- The Tweets and emails that most resonated with supporters were identified and characterized to help shape messaging for future campaigns to achieve maximum impact.
- A sentiment analysis of tweets containing key hashtags was done on a global level. In the follow-up to the DataDive, this will be repeated for Twitter followers in a list of countries in order to enable country-specific messaging in future Earth Hour campaigns.
Finally, an interactive visualization showing the distribution of Twitter followers was done using WebGL Globe. We’ll be working with Earth Hour to refine this and make it available on their website, as a visual representation of Earth Hour’s reach as a global movement.
Play with this at http://datakind-sg.github.io/
The analysis of the data provided tangible findings that we can take to the Ministry of Manpower to work with them to ensure that migrant workers in Singapore are treated fairly.
- Jolovan Wham, Executive Director, HOME
HOME has accumulated a rich database of cases of all migrant workers who have gone to them for help in the last five years. With over 10,000 cases, the data included demographic details about migrant workers, what types of abuse (if any) they suffered, their employment agency, their employer, whether they had stayed in HOME’s shelter, and data concerning their working and living conditions. In total, there were over 150 possible fields for each case record.
With so much sensitive and confidential data, extensive work had to be done by the Data Ambassadors before the data could be released to the DataDive participants. In addition, many of the fields were free text, but our enthusiastic army of volunteers were up for this challenge. Rates of pay were normalized to be per hour from possible inputs of per day, per week or per month. Employment agency names were standardized by screening out stop words, checking Jaro-Winkler distances, and manual checks by HOME volunteers and on and on.
An heroic effort was also undertaken to map addresses to postal code areas. Many of the addresses in the database were missing postal codes and the standard Google Maps API can be inaccurate for the further-flung areas of Singapore (a whole 20km from the city center!). A small team was able to use the results from three different map APIs to better determine the postal code area for these ambiguous addresses in order to visualise the geographic distribution of cases within Singapore.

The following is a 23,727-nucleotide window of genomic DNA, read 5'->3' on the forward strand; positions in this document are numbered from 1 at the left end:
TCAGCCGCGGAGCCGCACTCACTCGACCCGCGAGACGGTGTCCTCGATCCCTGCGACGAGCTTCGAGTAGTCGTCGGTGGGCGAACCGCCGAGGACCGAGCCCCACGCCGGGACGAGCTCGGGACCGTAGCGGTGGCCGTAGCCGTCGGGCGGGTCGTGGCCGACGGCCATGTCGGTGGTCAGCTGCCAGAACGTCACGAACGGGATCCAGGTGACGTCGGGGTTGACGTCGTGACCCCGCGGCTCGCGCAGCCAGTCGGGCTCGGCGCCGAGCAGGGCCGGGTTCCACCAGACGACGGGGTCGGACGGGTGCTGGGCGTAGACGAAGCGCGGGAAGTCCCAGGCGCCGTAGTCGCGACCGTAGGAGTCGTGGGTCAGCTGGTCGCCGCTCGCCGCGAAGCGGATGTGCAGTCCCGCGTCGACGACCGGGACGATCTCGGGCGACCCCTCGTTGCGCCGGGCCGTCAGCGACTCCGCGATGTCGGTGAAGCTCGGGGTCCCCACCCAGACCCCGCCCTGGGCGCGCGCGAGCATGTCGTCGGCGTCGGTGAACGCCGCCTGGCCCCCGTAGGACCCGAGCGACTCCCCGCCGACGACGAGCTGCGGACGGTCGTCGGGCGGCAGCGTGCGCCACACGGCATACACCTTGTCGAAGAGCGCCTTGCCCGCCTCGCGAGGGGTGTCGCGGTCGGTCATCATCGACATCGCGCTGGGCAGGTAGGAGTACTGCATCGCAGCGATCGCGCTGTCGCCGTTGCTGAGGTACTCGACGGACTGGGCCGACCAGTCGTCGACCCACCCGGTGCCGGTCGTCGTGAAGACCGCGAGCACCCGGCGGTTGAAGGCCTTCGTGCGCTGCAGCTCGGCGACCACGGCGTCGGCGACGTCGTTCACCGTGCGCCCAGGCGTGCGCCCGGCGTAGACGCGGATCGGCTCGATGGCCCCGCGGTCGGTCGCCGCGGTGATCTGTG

HOME’s specific questions ranged from simple breakdowns of workers’ demographics, salary ranges and nationalities, to identifying correlations between variables such as the types of issues a given migrant worker faced and his or her nationality. Not only were most of the questions addressed during the DataDive, a proof-of-concept, browser-based dashboard was developed. The dashboard is built on top of dc.js which is in turn built on D3.js and crossfilter.js, allowing the user to filter different variables in an interactive way with immediate responses from the visualizations. To wrap up the effort from the DataDive, a small group of volunteers from DataKind SG are working to deploy this for HOME to use on their own. As the saying goes, “Give a man a fish and you feed him for a day; teach a man to fish and you feed him for a lifetime.”
Last Ones Standing
I was really impressed by the atmosphere that was created and also the number of people who stuck it out for the whole weekend - fantastic!
- Emily Perkin, founder of Just Cause
What an amazing weekend! From the introductions on Friday evening, working all day on Saturday, and scrambling on Sunday morning for the final presentations at noon, it was an exhausting but fulfilling weekend. Talented and motivated data do-gooders came together from all over Singapore (and even from Malaysia!) to join forces and answer the call of DataKind: to tackle humanity’s biggest problems through data science.
Join us! Sign up to get involved with DataKind Singpore and we'll see you at the next event!